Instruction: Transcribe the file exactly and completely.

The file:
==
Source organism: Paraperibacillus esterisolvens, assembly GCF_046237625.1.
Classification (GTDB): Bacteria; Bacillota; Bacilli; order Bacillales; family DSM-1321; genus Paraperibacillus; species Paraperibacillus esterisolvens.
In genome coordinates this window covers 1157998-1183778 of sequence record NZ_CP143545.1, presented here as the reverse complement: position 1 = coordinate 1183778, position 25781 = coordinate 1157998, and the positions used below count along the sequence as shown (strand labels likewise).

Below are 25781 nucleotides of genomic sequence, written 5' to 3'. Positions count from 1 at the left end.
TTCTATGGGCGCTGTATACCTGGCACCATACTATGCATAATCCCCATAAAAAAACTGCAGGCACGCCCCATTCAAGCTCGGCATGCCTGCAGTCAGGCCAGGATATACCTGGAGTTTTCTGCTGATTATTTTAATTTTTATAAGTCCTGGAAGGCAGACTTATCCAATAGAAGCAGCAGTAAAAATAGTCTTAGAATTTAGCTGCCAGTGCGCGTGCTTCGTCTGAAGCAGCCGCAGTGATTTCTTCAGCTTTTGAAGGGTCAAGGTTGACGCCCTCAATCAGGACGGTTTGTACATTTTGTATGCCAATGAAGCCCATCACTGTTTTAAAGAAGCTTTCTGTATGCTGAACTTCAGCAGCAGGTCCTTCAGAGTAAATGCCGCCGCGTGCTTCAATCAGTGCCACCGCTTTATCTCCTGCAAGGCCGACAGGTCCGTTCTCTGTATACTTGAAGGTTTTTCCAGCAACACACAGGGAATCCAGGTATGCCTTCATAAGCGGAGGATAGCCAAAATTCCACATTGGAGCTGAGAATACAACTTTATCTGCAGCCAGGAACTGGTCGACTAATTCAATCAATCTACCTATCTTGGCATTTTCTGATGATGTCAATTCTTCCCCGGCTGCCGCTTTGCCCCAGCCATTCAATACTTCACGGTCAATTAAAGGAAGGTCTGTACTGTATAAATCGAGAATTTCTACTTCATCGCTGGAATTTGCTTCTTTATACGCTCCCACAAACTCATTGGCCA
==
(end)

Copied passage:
Source organism: Paraperibacillus esterisolvens, assembly GCF_046237625.1.
Classification (GTDB): Bacteria; Bacillota; Bacilli; order Bacillales; family DSM-1321; genus Paraperibacillus; species Paraperibacillus esterisolvens.
In genome coordinates this window covers 1157998-1183778 of sequence record NZ_CP143545.1, presented here as the reverse complement: position 1 = coordinate 1183778, position 25781 = coordinate 1157998, and the positions used below count along the sequence as shown (strand labels likewise).

Below are 25781 nucleotides of genomic sequence, written 5' to 3'. Positions count from 1 at the left end.
TTCTATGGGCGCTGTATACCTGGCACCATACTATGCATAATCCCCATAAAAAAACTGCAGGCACGCCCCATTCAAGCTCGGCATGCCTGCAGTCAGGCCAGGATATACCTGGAGTTTTCTGCTGATTATTTTAATTTTTATAAGTCCTGGAAGGCAGACTTATCCAATAGAAGCAGCAGTAAAAATAGTCTTAGAATTTAGCTGCCAGTGCGCGTGCTTCGTCTGAAGCAGCCGCAGTGATTTCTTCAGCTTTTGAAGGGTCAAGGTTGACGCCCTCAATCAGGACGGTTTGTACATTTTGTATGCCAATGAAGCCCATCACTGTTTTAAAGAAGCTTTCTGTATGCTGAACTTCAGCAGCAGGTCCTTCAGAGTAAATGCCGCCGCGTGCTTCAATCAGTGCCACCGCTTTATCTCCTGCAAGGCCGACAGGTCCGTTCTCTGTATACTTGAAGGTTTTTCCAGCAACACACAGGGAATCCAGGTATGCCTTCATAAGCGGAGGATAGCCAAAATTCCACATTGGAGCTGAGAATACAACTTTATCTGCAGCCAGGAACTGGTCGACTAATTCAATCAATCTACCTATCTTGGCATTTTCTGATGATGTCAATTCTTCCCCGGCTGCCGCTTTGCCCCAGCCATTCAATACTTCACGGTCAATTAAAGGAAGGTCTGTACTGTATAAATCGAGAATTTCTACTTCATCGCTGGAATTTGCTTCTTTATACGCTCCCACAAACTCATTGGCCA